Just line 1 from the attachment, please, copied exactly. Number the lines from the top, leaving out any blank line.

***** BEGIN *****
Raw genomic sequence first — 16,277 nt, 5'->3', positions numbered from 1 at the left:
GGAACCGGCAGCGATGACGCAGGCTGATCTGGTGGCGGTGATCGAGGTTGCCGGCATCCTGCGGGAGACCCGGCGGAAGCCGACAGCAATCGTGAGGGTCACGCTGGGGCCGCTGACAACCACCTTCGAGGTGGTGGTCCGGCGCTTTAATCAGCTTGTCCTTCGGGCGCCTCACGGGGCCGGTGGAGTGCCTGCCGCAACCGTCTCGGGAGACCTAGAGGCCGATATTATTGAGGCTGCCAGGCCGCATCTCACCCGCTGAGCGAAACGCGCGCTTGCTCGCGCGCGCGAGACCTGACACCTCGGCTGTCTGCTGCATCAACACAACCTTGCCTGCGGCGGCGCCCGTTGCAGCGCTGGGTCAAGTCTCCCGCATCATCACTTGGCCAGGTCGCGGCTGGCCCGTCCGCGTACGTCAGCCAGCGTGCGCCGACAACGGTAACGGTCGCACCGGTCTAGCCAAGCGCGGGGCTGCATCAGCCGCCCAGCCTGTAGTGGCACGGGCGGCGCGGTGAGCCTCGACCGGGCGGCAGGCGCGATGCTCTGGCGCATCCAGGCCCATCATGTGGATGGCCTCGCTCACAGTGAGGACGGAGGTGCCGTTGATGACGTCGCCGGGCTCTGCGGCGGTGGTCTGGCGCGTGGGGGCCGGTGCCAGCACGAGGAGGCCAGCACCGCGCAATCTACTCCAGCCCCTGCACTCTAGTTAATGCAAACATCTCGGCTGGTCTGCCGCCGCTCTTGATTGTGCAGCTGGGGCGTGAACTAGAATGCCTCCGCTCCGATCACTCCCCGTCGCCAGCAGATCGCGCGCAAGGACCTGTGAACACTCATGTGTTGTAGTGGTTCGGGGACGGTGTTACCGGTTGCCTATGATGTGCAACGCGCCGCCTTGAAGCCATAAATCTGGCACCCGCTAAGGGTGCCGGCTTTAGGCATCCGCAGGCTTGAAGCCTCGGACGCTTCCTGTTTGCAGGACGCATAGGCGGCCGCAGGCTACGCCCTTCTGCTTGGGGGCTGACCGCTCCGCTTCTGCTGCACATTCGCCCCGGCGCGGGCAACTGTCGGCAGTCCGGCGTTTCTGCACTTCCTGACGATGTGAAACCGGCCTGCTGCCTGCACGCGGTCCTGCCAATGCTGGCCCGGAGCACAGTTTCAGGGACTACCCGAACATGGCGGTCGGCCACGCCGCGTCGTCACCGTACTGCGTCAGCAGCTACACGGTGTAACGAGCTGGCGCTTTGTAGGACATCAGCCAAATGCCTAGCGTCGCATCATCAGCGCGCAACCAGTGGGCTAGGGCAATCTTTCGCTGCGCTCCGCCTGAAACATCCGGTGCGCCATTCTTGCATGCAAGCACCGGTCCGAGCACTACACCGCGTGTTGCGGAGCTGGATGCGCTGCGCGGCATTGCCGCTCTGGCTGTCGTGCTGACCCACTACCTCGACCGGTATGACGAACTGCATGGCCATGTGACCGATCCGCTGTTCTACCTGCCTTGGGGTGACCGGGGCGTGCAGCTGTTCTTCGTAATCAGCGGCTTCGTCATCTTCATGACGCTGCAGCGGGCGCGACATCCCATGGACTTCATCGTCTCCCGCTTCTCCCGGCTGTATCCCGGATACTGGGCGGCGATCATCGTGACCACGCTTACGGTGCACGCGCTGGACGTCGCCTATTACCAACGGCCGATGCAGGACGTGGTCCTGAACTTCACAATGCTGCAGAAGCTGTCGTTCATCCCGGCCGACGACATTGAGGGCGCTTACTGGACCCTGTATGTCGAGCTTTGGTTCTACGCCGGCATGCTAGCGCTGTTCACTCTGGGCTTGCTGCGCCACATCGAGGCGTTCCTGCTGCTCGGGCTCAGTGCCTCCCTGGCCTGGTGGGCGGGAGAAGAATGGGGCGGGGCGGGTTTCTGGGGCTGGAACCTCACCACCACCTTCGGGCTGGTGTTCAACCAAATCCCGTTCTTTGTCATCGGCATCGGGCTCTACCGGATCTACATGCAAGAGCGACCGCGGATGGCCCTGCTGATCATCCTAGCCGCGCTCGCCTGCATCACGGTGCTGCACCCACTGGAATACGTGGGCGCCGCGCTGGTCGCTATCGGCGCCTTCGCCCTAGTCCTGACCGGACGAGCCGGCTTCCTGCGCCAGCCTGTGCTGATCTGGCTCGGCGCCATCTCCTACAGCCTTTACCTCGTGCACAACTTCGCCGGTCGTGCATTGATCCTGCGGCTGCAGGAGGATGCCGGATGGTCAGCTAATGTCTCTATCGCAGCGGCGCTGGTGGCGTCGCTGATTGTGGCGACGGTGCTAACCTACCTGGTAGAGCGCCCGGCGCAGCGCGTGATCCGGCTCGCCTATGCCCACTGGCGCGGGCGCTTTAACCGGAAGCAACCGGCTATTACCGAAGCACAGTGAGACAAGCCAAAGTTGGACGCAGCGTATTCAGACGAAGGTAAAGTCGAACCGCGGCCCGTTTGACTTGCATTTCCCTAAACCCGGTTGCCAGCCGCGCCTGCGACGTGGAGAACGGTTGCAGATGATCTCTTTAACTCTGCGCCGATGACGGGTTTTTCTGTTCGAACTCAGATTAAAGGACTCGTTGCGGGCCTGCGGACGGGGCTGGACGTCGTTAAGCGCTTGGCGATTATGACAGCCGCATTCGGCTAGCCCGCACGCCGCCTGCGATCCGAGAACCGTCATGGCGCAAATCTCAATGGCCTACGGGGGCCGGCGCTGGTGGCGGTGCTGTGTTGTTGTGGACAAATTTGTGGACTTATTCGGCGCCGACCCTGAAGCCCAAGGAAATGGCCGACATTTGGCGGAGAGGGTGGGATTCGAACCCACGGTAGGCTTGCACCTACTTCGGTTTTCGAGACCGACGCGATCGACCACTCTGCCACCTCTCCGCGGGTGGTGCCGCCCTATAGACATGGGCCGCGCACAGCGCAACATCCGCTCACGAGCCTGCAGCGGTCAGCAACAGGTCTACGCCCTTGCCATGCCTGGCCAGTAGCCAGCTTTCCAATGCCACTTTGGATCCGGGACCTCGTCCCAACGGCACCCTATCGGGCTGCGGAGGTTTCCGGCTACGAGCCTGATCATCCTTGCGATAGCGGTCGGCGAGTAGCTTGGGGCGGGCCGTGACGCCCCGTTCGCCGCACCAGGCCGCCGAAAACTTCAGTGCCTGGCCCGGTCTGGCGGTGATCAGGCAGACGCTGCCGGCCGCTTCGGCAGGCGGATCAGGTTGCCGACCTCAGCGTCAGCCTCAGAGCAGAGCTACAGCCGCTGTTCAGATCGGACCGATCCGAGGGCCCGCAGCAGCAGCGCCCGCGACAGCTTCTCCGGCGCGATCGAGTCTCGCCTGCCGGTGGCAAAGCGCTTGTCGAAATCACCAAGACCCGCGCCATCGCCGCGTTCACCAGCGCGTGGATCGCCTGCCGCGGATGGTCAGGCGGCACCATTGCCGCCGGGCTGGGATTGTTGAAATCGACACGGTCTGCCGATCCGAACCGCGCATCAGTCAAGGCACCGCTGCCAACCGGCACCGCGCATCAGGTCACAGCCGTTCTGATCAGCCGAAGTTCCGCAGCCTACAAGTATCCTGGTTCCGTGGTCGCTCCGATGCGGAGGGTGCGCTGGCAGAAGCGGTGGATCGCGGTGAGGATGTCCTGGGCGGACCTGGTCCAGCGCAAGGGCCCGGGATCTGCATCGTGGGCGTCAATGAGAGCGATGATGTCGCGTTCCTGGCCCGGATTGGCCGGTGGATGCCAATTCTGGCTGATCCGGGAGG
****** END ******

Raw genomic sequence first — 16,277 nt, 5'->3', positions numbered from 1 at the left: